Flint, Mich. faces possible state takeover under emergency manager law
Flint could become the first city to get taken over by the state since Gov. Rick Snyder approved sweeping new powers for appointed Emergency Managers.
On Friday Flint Mayor Dayne Walling announced that the Treasury Dept. has initiated an official review of the city’s finances.
Under Public Act 4 — the Emergency Manager law — financial review is the first step in a process that can confer new powers to elected officials or transfer all decision-making power to an Emergency Manager who reports only to the Treasury Dept. and the governor.
Benton Harbor, Pontiac, Ecorse and the Detroit Public Schools are now being run by Emergency Managers.
Brandon Jessup of Michigan Forward is a coordinator of the campaign to repeal the Emergency Manager law.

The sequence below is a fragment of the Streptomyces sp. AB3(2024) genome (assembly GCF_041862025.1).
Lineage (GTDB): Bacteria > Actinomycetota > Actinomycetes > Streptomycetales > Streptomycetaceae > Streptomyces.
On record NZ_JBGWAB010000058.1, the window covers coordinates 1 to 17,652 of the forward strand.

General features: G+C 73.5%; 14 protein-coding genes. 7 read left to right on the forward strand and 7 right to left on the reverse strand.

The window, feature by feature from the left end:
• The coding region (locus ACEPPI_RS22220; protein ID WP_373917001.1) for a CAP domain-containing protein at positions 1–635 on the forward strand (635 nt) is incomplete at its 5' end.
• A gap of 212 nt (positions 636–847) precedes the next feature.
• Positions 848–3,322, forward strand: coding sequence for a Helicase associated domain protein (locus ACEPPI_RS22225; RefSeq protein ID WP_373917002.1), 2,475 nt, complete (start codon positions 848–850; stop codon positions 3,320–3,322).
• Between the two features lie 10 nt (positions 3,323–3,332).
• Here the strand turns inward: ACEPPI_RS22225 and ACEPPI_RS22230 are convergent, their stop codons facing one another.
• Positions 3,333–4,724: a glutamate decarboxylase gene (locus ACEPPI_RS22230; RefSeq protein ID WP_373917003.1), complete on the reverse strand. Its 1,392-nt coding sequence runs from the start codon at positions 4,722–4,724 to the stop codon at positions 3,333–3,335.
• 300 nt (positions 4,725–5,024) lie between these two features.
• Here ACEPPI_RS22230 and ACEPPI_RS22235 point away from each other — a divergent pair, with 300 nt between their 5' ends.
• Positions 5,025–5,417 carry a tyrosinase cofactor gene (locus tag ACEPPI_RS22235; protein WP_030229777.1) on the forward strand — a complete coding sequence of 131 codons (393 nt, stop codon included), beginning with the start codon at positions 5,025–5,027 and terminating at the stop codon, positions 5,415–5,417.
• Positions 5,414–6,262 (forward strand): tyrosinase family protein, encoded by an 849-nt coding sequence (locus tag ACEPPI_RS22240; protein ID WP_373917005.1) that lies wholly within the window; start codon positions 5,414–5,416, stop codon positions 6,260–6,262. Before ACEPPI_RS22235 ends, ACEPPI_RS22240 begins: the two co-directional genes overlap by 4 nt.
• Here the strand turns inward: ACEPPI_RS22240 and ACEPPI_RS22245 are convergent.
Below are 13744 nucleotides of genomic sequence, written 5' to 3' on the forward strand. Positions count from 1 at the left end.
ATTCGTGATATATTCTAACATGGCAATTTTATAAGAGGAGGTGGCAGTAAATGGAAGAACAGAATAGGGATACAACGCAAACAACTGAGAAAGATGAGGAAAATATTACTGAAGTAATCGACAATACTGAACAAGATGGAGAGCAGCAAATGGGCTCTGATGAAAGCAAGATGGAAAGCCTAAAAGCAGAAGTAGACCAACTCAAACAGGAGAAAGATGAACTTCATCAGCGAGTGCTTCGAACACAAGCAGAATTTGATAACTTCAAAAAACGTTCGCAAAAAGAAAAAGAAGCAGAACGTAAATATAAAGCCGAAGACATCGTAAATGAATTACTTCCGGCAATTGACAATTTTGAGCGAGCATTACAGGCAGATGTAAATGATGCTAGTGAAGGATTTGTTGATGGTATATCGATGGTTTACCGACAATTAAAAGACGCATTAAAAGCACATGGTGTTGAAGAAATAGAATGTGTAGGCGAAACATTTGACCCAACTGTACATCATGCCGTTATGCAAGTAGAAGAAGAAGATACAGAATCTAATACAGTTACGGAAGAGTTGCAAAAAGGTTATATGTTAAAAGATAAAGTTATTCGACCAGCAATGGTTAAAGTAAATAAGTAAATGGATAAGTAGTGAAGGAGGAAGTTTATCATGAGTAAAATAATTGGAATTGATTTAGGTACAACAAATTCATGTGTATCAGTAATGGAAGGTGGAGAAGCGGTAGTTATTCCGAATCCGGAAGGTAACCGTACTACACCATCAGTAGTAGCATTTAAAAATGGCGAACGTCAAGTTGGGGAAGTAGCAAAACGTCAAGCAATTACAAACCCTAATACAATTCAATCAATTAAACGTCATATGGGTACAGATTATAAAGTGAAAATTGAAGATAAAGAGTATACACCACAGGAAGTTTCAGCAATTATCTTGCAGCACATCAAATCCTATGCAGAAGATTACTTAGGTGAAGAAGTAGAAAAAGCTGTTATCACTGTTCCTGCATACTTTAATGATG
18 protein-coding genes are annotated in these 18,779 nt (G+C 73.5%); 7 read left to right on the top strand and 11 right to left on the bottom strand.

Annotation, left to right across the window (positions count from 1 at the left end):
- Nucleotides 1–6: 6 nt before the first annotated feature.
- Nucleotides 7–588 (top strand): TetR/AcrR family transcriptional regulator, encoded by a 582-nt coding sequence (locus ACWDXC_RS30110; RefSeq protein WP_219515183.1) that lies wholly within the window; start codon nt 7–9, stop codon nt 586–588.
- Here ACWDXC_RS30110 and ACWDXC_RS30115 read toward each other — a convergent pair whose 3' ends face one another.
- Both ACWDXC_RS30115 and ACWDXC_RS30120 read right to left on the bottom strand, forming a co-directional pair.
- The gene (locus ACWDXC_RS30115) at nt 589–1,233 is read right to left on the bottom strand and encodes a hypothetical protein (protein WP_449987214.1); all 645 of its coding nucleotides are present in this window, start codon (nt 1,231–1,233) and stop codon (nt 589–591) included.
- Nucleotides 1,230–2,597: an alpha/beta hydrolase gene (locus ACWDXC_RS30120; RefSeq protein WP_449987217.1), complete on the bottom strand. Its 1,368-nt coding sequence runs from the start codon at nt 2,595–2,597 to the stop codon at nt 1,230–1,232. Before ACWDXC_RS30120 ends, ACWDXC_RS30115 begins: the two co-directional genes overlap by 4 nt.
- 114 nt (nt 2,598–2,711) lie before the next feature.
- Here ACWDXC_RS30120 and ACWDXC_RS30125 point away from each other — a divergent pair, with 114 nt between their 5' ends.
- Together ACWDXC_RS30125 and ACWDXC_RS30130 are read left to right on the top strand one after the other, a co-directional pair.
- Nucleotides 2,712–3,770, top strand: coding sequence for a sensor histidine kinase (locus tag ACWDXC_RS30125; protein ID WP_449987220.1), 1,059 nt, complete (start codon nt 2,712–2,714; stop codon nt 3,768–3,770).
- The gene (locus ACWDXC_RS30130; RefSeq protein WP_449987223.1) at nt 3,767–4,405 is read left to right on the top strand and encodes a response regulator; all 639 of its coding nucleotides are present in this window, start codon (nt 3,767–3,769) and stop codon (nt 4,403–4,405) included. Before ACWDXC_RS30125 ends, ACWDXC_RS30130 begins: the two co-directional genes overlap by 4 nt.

Jessup says that Treasurer Andy Dillon is not treating communities equally.
Flint, facing a $2 million deficit is under review when other municipalities, Allen Park and Jackson were refused preliminary reviews. In May Jackson mayor Karen Dunigan requested a preliminary review from the state’s treasury department based on the city’s accumulated pension debt of $20 million and $47 million in bonded debt. Allen Park followed suit, citing the city’s bond rating falling to BBB. Both of these cities would be granted a review under the new law, since they’ve hit a few of the laws triggers; however Michigan’s Treasurer denied both municipalities a preliminary hearing.